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Self-expression: Activities for Recreation Therapy

Bumper Stickers
submitted by Jennifer Hilinski of Girard Medical Center on July 28, 2001

Size: no more than 10

Equipment: butcher paper, construction paper (cut in half long-ways, glue, markers, crayons, pastels, paint

Objective: For clients to express themselves in a fun/safe manner

Description: Begin discussion around the use of bumper stickers by people to express themselves (or get to know each other). Hopefully, the discussion will yield that bumper stickers may state (among many other things)somewhere where a person has visited, their values, political opinions, musical preferences, where they went to school, etc. After discussing for about 10 mins, have clients work on their own bumper stickers (with the construction paper that has been cut long-ways, and using the markers, crayons, etc). For larger groups, I have them do 1-2 stickers, for smaller groups 3-4 stickers.

Once the group has finished working on their individual stickers, I bring out the piece of butcher paper that has the back of a large car sketched on it. They then discuss why they put particular messages, etc on their "stickers", and place them on the car. (If the group feels comfortable around each other, you can use the activity @ this point as a cooperative task, having them decide which bumper stickers they want on their communtiy car.)

Complete activity by discussing how we express ourselves, and why we choose to express particular things, while not expressing others. If it becomes a more cooperative activity, you can process how/why some clients' bumper stickers did/did not get represented on the back of the car, etc.

Famous Quotes

submitted by Maria Nadelstumph, CTRS of Assisted Living

Size: 6-12

Equipment: Book of famous quotes, large paper or poster board, pencils and paper(Depending on population adapted materials may be needed)

Objective: Promotes socialization, creative self-expression, increased self-esteem. The expected outcome is for everyone to submit or verbalize their own individual saying or quote. Writing the individual's saying creatively and displaying it publicly upon request has shown to be affect enhancing for the elderly population ( A sense of accomplishment and individuality.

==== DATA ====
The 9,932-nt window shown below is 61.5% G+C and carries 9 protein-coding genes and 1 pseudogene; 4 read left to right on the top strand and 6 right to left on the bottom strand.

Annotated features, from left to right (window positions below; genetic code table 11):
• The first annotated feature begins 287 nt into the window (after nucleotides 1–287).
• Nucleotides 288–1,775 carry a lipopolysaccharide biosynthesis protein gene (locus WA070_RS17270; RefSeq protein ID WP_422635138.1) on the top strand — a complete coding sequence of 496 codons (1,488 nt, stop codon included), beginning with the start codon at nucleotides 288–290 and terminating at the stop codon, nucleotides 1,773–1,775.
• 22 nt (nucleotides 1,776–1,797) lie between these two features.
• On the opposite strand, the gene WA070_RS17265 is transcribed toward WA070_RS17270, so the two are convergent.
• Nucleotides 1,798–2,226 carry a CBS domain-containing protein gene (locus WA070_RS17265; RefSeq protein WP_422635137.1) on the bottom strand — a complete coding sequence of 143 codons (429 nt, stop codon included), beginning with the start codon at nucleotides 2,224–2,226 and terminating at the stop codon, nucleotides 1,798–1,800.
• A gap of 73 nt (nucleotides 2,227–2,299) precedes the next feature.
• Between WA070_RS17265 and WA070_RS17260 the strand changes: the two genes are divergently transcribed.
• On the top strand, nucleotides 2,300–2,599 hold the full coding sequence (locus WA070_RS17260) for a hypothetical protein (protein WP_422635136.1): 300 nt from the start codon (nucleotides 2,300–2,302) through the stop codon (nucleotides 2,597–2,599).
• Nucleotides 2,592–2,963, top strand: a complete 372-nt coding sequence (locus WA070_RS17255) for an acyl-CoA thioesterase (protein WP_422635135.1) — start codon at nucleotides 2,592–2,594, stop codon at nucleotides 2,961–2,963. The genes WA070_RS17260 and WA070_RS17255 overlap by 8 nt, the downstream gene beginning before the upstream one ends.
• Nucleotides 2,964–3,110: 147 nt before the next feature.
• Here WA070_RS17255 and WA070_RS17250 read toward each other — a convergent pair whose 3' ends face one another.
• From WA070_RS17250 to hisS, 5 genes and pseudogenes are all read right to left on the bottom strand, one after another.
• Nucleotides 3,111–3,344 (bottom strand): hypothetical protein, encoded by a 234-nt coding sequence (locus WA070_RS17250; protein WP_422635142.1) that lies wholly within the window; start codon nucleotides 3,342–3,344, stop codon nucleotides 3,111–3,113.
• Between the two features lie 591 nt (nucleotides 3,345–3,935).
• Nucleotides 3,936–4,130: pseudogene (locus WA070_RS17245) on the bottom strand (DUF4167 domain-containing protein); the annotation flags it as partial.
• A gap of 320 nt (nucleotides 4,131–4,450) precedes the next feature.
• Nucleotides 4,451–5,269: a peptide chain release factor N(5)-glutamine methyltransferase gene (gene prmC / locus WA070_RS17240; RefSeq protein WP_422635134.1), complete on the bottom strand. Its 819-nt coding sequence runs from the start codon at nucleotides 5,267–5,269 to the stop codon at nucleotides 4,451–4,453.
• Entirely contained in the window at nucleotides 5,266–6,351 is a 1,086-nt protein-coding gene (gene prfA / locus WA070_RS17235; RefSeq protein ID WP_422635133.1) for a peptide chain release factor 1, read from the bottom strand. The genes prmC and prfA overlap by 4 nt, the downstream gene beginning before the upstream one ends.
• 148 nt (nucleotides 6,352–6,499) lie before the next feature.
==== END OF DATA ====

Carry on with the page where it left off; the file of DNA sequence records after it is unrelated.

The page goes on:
Description: Select word from Dictionary of Quotes to have a theme for the group. Example may be "imagination". Copy a selection of quotes under "imagination" on individual pieces of paper.

(Remember to assess the needs of your population). For the frail elderly, writing in bold, large print and having magnifying glasses handy is effective~(Allowing the elderly to read their own quote aloud with minimal assist is effective in maintaining their level of physical and cognitive functioning)

Distribute a quote to everyone in the group. Take turns reading the quotes aloud and discuss each one (Usually transforms into some deep reminiscence discussions).

Towards the end discuss the power of creative expression/writing and tell everyone that we can all be creative. Have everyone either verbalize to the therapist or write independently in their own words "What imagination means to them".

Use nice decorative paper to write each individual quote make a banner (could be another art group the day before) with the word IMAGINATION.  Hang banner and individual quotes in common area so the staff, families, and residents can admire their work.

(Make sure you have permission to hang the resident's name on the walls due to confidentiality issues).

Example of a quote on IMAGINATION:

"Seeing with my mind's eye" By: John Doe


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